By Shadan Muneer
S. Jahnavi is a 2008 batch Karnataka State Police Service Officer who had earlier worked in Bengaluru, Kalaburagi and Kolar and in special units such as Forensic Science Laboratory (FSL), Crime Investigation Department (CID) and Internal Security Division (ISD). A resident of Bengaluru, Jahnavi completed her M.Sc in Psychology from Bangalore University. With a flair for reading, she also enjoys listening to music.
Star of Mysore (SOM): UPSC is one of the toughest exams. Tell us about the motivation and preparation which has carried you to this top position.
Jahnavi: Right from my childhood days I wanted to clear the UPSC exam which was my main motivation. Throughout my career, I have worked in various departments and special units and attained an overall understanding and experience of working with the public. Psychology M.Sc also helped as it has a bearing on how we interact with public. My parents have been my biggest motivators and backbone for everything that I have achieved.
SOM: Have you encountered any negativity because of your gender?
Jahnavi: Not at all. It is your performance as a public servant that matters and gains you respect and gender has no bearing. Times have changed and the roles have shifted. Women have entered and accomplished every unexplored bastion.
SOM: What are the pros and cons of being a woman top cop?
Jahnavi: There are a lot of pros because we are both sensible and sensitive. We have a holistic approach with a humane touch to deal with problems and I think women are good administrators and have a better understanding. We are tolerant and we are receptive which is the biggest positive factor. I don’t think there are any cons attached to it.
SOM: Measures taken to manage traffic and instil road sense to ensure safety.
Jahnavi: We are trying to have a scientific approach to reduce accidents, loss of life and injuries. We also work together with other departments like PWD, NHAI to implement changes including scientific and structural. We conduct road safety committee meetings and discuss structural changes like putting speed-breakers, traffic signals and zebra crossings.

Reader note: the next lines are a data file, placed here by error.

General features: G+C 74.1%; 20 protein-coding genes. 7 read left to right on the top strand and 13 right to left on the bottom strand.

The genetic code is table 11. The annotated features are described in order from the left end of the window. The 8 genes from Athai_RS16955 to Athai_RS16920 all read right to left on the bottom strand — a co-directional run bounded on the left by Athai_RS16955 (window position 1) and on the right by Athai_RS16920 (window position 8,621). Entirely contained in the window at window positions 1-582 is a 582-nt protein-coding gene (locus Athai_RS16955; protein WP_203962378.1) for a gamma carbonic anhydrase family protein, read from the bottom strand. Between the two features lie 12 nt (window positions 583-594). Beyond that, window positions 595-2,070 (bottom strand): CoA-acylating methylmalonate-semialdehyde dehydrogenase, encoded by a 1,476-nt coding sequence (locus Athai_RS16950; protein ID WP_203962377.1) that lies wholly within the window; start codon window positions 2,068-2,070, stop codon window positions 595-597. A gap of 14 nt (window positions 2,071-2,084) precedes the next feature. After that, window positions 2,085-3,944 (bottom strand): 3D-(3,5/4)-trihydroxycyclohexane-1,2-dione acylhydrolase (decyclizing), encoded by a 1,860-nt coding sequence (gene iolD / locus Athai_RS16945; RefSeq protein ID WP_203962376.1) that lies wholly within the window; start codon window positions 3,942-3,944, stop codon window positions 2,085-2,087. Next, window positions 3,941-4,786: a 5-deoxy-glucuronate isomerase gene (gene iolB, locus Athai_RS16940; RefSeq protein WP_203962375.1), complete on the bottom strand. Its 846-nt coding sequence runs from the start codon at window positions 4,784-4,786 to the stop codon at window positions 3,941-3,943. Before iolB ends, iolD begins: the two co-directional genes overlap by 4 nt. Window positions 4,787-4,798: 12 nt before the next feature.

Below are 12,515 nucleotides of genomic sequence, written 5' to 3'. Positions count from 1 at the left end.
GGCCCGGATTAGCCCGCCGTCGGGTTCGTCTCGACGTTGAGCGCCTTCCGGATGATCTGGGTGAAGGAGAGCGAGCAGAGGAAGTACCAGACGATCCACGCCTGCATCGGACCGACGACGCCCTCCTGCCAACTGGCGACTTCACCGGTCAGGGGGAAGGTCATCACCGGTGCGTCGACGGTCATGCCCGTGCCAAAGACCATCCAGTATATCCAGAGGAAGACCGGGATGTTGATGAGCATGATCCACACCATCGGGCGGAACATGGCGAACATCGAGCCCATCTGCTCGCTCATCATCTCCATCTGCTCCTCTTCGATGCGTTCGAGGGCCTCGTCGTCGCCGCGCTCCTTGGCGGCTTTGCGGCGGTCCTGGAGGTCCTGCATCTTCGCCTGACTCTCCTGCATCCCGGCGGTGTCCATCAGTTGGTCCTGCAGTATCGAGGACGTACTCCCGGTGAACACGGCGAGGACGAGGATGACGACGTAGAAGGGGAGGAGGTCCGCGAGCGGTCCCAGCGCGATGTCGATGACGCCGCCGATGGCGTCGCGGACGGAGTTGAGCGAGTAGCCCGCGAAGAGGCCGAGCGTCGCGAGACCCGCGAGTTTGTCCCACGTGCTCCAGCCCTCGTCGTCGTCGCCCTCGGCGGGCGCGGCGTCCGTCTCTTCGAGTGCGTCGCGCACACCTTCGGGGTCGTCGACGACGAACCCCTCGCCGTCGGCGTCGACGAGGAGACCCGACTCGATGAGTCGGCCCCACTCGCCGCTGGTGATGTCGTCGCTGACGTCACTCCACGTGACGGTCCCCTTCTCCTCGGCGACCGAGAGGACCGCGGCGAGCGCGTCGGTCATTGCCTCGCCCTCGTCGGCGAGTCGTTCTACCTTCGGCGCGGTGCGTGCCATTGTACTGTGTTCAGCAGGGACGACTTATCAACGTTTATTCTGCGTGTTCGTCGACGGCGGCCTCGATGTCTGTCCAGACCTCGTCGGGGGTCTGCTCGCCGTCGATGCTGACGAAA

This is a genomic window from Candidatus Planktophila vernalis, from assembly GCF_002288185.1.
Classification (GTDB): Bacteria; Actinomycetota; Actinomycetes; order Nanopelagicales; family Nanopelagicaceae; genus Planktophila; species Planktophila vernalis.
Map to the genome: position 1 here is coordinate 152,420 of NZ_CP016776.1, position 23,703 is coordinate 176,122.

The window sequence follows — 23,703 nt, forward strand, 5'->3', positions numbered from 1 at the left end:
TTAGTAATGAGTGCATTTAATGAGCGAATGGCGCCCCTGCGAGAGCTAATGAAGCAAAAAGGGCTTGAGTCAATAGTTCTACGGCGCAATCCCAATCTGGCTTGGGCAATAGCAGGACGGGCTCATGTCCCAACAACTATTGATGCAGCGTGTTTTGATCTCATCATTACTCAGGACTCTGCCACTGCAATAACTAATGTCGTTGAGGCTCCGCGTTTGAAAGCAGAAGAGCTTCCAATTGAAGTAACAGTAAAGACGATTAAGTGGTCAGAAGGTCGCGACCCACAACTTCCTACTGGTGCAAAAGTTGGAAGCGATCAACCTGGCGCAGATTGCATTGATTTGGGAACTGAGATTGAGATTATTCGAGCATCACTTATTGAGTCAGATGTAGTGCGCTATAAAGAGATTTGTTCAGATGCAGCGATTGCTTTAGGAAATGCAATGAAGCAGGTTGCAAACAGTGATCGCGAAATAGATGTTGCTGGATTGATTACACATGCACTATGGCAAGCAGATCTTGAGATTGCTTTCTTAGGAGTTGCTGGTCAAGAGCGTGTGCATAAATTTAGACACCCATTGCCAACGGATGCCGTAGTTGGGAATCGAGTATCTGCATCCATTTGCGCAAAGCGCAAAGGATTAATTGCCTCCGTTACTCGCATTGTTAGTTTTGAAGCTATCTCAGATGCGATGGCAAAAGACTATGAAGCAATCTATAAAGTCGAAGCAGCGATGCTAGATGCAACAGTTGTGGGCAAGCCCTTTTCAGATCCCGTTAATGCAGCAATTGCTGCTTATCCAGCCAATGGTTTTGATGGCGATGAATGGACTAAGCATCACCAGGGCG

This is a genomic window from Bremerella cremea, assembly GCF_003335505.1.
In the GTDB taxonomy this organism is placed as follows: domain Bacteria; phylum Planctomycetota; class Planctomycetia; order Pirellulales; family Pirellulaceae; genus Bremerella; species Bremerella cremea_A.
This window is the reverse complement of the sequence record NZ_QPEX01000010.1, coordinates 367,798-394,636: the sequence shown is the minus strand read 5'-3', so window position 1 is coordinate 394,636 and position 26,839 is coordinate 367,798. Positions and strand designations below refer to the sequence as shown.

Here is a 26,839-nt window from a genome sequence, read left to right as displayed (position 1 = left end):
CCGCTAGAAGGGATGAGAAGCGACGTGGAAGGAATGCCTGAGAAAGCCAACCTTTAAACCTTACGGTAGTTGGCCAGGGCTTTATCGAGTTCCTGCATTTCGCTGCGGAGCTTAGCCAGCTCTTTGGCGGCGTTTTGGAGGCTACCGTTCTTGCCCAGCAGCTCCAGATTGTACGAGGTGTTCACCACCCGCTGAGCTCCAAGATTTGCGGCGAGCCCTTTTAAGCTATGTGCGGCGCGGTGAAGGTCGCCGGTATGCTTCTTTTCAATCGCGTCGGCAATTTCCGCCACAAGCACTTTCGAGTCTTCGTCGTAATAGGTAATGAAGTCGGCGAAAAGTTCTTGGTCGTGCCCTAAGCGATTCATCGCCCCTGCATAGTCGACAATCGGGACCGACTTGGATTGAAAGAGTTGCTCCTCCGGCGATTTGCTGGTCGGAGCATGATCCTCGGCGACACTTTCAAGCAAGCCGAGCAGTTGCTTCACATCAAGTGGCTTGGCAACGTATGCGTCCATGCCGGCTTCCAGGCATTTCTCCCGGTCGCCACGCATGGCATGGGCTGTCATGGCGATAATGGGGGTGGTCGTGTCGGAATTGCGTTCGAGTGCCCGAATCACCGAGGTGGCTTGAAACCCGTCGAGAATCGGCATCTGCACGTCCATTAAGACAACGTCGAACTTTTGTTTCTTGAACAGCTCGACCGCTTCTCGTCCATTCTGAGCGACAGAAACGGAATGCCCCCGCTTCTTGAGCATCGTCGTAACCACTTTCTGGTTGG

SOM: Has imposing penalties helped curb traffic violations?
Jahnavi: Imposing penalties are only for violators. It is also a kind of awareness so that they don’t repeat. By side-stepping these rules, they invite problems for themselves and risk other lives. They must understand that following traffic rules is not to show the Police but for their own safety.
SOM: Would you encourage women, especially housewives, to learn driving?
Jahnavi: We will definitely take this as a suggestion and think of something where we can actually do it. Our priority has always been concentrating on avoiding accidents and regulating traffic. By learning to ride and drive, women can empower themselves and run their chores without having to rely on men.
SOM: Your message to the public about riding and driving.
Jahnavi: Today, roads have become congested because of the increase in vehicles. You have to drive carefully, obey traffic rules, concentrate at all times, maintain a safe speed, give correct signals and buckle up or wear a helmet. I also urge people to use public transport as much as possible as this can de-congest roads.
SOM: What do you have to say about woman empowerment?
Jahnavi: It has to start from the beginning. Parents have to instil confidence and belief in girls that anything and everything is achievable. Both of us having this conversation itself is proof that women are marching progressively towards empowerment. Everyone is special and is biologically and naturally empowered but need to be encouraged so that they can achieve their goals fearlessly.